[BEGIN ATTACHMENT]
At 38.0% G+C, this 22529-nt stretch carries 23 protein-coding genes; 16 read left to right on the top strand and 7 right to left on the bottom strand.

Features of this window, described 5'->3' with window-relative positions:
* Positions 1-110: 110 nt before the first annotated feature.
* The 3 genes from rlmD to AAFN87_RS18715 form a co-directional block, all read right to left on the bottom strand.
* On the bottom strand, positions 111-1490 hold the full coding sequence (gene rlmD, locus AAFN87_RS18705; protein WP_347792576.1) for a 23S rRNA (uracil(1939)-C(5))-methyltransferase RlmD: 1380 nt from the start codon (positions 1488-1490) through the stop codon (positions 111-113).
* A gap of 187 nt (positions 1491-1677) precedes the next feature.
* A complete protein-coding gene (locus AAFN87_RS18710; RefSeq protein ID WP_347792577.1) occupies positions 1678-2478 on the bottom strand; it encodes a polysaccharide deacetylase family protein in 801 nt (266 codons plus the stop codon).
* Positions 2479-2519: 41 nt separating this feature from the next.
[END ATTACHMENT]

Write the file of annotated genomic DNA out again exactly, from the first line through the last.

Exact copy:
At 38.0% G+C, this 22529-nt stretch carries 23 protein-coding genes; 16 read left to right on the top strand and 7 right to left on the bottom strand.

Features of this window, described 5'->3' with window-relative positions:
* Positions 1-110: 110 nt before the first annotated feature.
* The 3 genes from rlmD to AAFN87_RS18715 form a co-directional block, all read right to left on the bottom strand.
* On the bottom strand, positions 111-1490 hold the full coding sequence (gene rlmD, locus AAFN87_RS18705; protein WP_347792576.1) for a 23S rRNA (uracil(1939)-C(5))-methyltransferase RlmD: 1380 nt from the start codon (positions 1488-1490) through the stop codon (positions 111-113).
* A gap of 187 nt (positions 1491-1677) precedes the next feature.
* A complete protein-coding gene (locus AAFN87_RS18710; RefSeq protein ID WP_347792577.1) occupies positions 1678-2478 on the bottom strand; it encodes a polysaccharide deacetylase family protein in 801 nt (266 codons plus the stop codon).
* Positions 2479-2519: 41 nt separating this feature from the next.